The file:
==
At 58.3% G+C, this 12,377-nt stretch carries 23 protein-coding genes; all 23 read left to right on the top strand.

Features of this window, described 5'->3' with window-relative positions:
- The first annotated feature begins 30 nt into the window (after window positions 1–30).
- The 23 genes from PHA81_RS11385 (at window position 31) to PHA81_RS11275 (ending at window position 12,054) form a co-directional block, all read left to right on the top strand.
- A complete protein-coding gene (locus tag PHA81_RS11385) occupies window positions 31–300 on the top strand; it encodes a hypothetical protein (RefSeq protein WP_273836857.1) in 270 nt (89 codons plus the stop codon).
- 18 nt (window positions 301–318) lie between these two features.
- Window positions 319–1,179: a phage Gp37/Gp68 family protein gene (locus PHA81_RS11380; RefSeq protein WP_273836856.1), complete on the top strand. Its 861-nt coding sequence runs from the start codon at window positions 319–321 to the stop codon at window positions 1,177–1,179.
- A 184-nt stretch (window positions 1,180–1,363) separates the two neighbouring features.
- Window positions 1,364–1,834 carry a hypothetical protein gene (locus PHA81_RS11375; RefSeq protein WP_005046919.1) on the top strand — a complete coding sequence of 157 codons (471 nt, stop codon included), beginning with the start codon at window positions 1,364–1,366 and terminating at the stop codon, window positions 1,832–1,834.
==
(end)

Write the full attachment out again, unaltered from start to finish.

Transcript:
At 58.3% G+C, this 12,377-nt stretch carries 23 protein-coding genes; all 23 read left to right on the top strand.

Features of this window, described 5'->3' with window-relative positions:
- The first annotated feature begins 30 nt into the window (after window positions 1–30).
- The 23 genes from PHA81_RS11385 (at window position 31) to PHA81_RS11275 (ending at window position 12,054) form a co-directional block, all read left to right on the top strand.
- A complete protein-coding gene (locus tag PHA81_RS11385) occupies window positions 31–300 on the top strand; it encodes a hypothetical protein (RefSeq protein WP_273836857.1) in 270 nt (89 codons plus the stop codon).
- 18 nt (window positions 301–318) lie between these two features.
- Window positions 319–1,179: a phage Gp37/Gp68 family protein gene (locus PHA81_RS11380; RefSeq protein WP_273836856.1), complete on the top strand. Its 861-nt coding sequence runs from the start codon at window positions 319–321 to the stop codon at window positions 1,177–1,179.
- A 184-nt stretch (window positions 1,180–1,363) separates the two neighbouring features.
- Window positions 1,364–1,834 carry a hypothetical protein gene (locus PHA81_RS11375; RefSeq protein WP_005046919.1) on the top strand — a complete coding sequence of 157 codons (471 nt, stop codon included), beginning with the start codon at window positions 1,364–1,366 and terminating at the stop codon, window positions 1,832–1,834.